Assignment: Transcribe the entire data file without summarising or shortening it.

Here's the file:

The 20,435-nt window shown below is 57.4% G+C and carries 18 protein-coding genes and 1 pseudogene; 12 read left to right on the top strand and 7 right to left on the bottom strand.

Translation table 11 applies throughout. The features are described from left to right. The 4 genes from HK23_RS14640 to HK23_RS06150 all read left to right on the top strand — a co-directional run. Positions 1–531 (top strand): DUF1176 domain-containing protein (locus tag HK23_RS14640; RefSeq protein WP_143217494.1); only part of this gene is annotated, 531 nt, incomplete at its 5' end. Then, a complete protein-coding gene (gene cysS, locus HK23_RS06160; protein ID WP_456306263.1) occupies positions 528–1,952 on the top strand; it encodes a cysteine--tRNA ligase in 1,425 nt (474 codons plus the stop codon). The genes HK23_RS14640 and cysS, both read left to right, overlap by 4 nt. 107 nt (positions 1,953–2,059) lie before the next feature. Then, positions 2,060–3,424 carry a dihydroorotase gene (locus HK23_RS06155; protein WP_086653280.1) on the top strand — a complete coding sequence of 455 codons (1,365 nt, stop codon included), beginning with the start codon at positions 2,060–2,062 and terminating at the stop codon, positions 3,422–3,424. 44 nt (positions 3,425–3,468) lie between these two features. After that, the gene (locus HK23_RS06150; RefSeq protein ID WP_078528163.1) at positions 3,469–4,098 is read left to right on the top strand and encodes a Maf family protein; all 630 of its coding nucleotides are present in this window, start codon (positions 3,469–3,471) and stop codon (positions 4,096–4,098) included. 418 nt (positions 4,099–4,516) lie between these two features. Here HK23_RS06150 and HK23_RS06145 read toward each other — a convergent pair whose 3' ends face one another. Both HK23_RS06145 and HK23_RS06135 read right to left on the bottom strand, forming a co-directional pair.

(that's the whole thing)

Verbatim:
The 20,435-nt window shown below is 57.4% G+C and carries 18 protein-coding genes and 1 pseudogene; 12 read left to right on the top strand and 7 right to left on the bottom strand.

Translation table 11 applies throughout. The features are described from left to right. The 4 genes from HK23_RS14640 to HK23_RS06150 all read left to right on the top strand — a co-directional run. Positions 1–531 (top strand): DUF1176 domain-containing protein (locus tag HK23_RS14640; RefSeq protein WP_143217494.1); only part of this gene is annotated, 531 nt, incomplete at its 5' end. Then, a complete protein-coding gene (gene cysS, locus HK23_RS06160; protein ID WP_456306263.1) occupies positions 528–1,952 on the top strand; it encodes a cysteine--tRNA ligase in 1,425 nt (474 codons plus the stop codon). The genes HK23_RS14640 and cysS, both read left to right, overlap by 4 nt. 107 nt (positions 1,953–2,059) lie before the next feature. Then, positions 2,060–3,424 carry a dihydroorotase gene (locus HK23_RS06155; protein WP_086653280.1) on the top strand — a complete coding sequence of 455 codons (1,365 nt, stop codon included), beginning with the start codon at positions 2,060–2,062 and terminating at the stop codon, positions 3,422–3,424. 44 nt (positions 3,425–3,468) lie between these two features. After that, the gene (locus HK23_RS06150; RefSeq protein ID WP_078528163.1) at positions 3,469–4,098 is read left to right on the top strand and encodes a Maf family protein; all 630 of its coding nucleotides are present in this window, start codon (positions 3,469–3,471) and stop codon (positions 4,096–4,098) included. 418 nt (positions 4,099–4,516) lie between these two features. Here HK23_RS06150 and HK23_RS06145 read toward each other — a convergent pair whose 3' ends face one another. Both HK23_RS06145 and HK23_RS06135 read right to left on the bottom strand, forming a co-directional pair.